Feminist First

Through her music, Dolly Parton has always shown women how to stay strong

Dolly Parton headlines a sold-out show on Sept. 22.
Dolly Parton headlines a sold-out show on Sept. 22.

There's a bridge in Alabama with two side-by-side arches. It's nicknamed the Dolly Parton Bridge — not because the Tennessee artist hails from there, but because it reminds folks of the singer-songwriter's prominent breasts. But this isn't the kind of thing that bothers Parton. She's told many interviewers: "If I see something sagging, bagging or dragging, I'll get it nipped, tucked or sucked." Even if she's sometimes better known for her plastic looks than her songwriting capabilities, Dolly Parton is one of the forefront feminists in music today. Not just in country music, but any genre.

Country music doesn't seem overtly feminist — everything from Tammy Wynette's "Stand By Your Man" (even if he's abusive) to RaeLynn's "God Made Girls" (to dress pretty for boys) set poor examples — yet musicians like Patsy Cline (who was the first female country singer to headline her own show), Loretta Lynn and Parton sang songs about the strength of women around the same time that hippies were spreading the notion of free love in the 1960s.

Feminists, those fighting for women's rights on the grounds of economic, political and social equality to men, come in all shapes and sizes. Even a blonde bombshell singer-songwriter who doesn't necessarily identify as such.

For six decades, the 70-year-old Parton has been one of the most outlandish country entertainers, complete with with curly blonde wigs, costumes and instruments alike drenched in rhinestones, and famous quotes like: "I'm not offended by all the dumb blonde jokes because I know I'm not dumb... and I also know that I'm not blonde." Her fans fawn over her so much that they're willing to pay $70 and up for a ticket — including to her sold-out show at the Northern Quest Resort & Casino next week, part of a tour visiting more than 60 cities, her biggest in 20 years.

Parton, who's sold more than 100 million records and written more than 3,000 songs, just saw her 43rd solo studio album hit No. 1 on the country charts. Pure & Simple takes a stripped-down approach to romance in celebration of Parton's golden wedding anniversary with her rarely seen husband Carl Dean. It's all quite sweet, but it's a far cry from the fire and sass of some of her earlier works.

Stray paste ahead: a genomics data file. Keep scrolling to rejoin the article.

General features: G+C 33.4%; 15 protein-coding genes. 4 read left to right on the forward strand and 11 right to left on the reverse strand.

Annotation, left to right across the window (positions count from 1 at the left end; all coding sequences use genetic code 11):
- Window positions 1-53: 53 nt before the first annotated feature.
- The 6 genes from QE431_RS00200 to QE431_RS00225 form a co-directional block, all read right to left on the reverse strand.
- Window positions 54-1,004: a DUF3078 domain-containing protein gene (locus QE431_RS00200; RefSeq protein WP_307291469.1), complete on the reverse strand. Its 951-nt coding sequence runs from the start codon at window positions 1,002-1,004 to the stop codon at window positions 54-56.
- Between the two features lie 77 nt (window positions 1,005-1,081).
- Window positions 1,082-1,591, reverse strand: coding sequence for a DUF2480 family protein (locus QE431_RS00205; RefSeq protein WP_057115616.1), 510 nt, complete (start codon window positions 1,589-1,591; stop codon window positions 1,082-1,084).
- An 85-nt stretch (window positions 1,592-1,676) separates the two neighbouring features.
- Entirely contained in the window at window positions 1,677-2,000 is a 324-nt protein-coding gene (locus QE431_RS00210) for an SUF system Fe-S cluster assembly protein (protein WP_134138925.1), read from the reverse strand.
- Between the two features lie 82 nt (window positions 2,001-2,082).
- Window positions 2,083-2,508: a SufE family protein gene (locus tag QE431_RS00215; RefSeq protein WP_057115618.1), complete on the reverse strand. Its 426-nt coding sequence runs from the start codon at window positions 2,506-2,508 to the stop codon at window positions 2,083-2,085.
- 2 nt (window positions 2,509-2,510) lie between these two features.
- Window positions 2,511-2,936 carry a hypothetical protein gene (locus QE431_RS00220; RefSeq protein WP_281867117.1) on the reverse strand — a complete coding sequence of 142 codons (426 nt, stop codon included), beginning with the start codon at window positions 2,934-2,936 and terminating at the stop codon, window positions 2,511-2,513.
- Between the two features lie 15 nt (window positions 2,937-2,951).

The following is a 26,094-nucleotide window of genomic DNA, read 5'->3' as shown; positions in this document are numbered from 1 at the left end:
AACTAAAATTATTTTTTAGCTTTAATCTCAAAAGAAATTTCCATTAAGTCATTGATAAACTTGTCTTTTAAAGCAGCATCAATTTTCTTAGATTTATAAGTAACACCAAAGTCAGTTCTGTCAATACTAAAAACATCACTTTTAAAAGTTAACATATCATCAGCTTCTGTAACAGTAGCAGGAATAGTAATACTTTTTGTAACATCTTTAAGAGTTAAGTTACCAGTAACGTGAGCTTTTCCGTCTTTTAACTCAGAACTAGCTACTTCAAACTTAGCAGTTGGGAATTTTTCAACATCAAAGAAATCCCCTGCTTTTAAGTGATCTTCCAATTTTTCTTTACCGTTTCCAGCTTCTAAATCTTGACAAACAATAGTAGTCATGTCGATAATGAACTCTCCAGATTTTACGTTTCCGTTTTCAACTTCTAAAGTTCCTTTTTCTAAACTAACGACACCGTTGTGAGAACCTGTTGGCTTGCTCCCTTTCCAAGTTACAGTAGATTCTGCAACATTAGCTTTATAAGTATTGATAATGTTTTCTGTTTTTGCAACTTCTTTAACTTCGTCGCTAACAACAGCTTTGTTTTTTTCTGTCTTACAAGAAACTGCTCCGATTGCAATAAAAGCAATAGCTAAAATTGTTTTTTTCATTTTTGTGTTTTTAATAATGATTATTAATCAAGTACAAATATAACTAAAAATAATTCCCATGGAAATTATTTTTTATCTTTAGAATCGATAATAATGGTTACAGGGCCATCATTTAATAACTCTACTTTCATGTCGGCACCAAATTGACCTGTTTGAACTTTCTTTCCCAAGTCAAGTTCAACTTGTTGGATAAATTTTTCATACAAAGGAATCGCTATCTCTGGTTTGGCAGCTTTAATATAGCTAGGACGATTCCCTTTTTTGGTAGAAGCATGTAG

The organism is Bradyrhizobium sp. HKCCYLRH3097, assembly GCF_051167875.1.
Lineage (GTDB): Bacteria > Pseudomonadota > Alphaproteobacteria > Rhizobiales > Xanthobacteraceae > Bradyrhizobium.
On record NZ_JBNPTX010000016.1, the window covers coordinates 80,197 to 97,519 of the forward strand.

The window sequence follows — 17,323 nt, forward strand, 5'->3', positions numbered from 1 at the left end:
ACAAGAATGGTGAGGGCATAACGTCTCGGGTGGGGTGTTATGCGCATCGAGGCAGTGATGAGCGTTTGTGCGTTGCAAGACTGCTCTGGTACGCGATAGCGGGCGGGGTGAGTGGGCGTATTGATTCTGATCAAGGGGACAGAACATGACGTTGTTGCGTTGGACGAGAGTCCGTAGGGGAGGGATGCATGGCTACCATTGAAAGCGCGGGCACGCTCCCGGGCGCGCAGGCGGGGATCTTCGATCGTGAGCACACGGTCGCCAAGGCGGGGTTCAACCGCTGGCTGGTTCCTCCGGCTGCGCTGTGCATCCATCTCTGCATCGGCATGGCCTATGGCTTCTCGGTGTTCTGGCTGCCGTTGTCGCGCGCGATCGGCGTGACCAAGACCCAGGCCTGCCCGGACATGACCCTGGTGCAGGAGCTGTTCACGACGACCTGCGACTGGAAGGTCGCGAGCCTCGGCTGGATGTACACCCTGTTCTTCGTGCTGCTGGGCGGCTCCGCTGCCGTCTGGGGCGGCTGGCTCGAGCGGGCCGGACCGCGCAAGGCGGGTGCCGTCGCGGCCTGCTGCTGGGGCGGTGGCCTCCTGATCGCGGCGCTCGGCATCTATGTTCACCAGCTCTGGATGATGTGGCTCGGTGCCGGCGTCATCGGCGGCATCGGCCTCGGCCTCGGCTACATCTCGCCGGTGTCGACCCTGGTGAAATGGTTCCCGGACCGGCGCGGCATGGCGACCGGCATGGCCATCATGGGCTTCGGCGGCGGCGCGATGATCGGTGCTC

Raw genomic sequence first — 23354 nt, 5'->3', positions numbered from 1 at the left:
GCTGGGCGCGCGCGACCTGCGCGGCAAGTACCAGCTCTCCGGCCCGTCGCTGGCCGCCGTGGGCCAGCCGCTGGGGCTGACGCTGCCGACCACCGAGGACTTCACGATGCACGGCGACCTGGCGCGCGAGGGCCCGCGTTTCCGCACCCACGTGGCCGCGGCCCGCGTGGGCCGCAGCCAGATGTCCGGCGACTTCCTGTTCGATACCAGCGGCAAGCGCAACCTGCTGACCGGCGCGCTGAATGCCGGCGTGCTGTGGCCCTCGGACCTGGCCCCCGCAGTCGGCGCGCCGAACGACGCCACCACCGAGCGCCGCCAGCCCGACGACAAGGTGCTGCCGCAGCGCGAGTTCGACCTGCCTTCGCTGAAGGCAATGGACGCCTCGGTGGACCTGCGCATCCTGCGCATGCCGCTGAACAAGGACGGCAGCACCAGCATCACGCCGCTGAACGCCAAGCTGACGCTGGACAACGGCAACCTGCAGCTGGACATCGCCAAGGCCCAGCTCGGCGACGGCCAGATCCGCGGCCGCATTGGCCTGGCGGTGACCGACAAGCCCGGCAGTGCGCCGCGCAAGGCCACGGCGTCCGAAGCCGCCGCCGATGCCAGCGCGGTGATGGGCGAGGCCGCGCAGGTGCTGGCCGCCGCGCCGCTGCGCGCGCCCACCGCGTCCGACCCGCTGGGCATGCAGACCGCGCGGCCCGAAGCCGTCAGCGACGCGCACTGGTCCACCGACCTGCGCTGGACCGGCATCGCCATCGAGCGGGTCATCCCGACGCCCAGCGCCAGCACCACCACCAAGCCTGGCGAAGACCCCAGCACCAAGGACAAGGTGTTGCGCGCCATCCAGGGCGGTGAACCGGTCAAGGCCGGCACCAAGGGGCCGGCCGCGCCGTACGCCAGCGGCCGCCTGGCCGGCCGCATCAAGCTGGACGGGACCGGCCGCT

Songs like "Dumb Blonde," "Jolene" (which has 52 million listens on Spotify) and "9 to 5" (the basis of a 1980 movie she co-starred in that tackled sexual harassment in the workplace) show strength through vulnerability. "Just Because I'm a Woman," however, takes the cake. It was allegedly written after a conversation she had with her husband about their number of previous lovers. The line: "My mistakes are no worse than yours / Just because I'm a woman," doesn't get any better.

She's also a feminist in her ability to say "no." Although she did appear on the cover of Playboy in the late '70s, she refused to pose nude for the inside pages. She also turned down Elvis when he wanted to cover her "I Will Always Love You," long before Whitney Houston made the tune one of the best-selling of all time, on the condition that he get half of the songwriting royalties. That was asking too much, said the adept bussinesswoman (who also owns her own record label and Dollywood theme park).

Without artists like Parton, country stars may not have had the guts to sing some of these songs:

"The Pill," Loretta Lynn (written in 1972, released in 1975)

This song got Lynn banned from several country radio stations, not because of crass language but for celebrating birth control (a method that had been on the market for more than a decade). Her label was so worried about how the song would affect her marketability, they delayed the release of the single for three years.

Best line: "There's gonna be some changes made right here on nursery hill / You've set this chicken your last time 'cause now I've got the pill."

"Before He Cheats," Carrie Underwood (2006)

Although Underwood has said she'd never do such a thing in real life, the song is all about getting even with a potentially cheating boyfriend/husband. The point is not if you're going to actually vandalize your man's car with your keys and a baseball bat — it's the threat that counts.

Best line: "I might've saved a little trouble for the next girl / 'Cause the next time that he cheats... / Oh, you know it won't be on me!"

"Follow Your Arrow," Kacey Musgraves (2013)

Musgraves co-wrote this song for her major label debut Same Trailer Different Park, explaining that no matter what you do in your life, someone will have something to say about it. Her solution: follow your arrow wherever it points, and that includes kissing whomever and smoking whatever... but only if you want.

Best Line: "If you save yourself for marriage / You're a bore / If you don't save yourself for marriage / You're a whore-able person."

"Girl in a Country Song," Maddie & Tae (2014)

Written after the artists noticed quite a few discrepancies with the way women are described in modern country songs, this tune is a wonderful answer to bro-country.

Best line: "We used to get a little respect / Now we're lucky if we even get / To climb up in your truck / Keep our mouth shut and ride along / And be the girl in a country song." ♦

Dolly Parton • Thu, Sept. 22, at 7:30 pm • Sold out • All-ages • Northern Quest Resort & Casino • 100 N. Hayford Rd., Airway Heights • northernquest.com • 481-2800

Smokey Robinson @ Northern Quest Resort & Casino

Sat., July 24, 7:30 p.m.
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About The Author

Laura Johnson

Laura moved to the great Inland Pacific Northwest this summer. She is the Inlander's new music editor.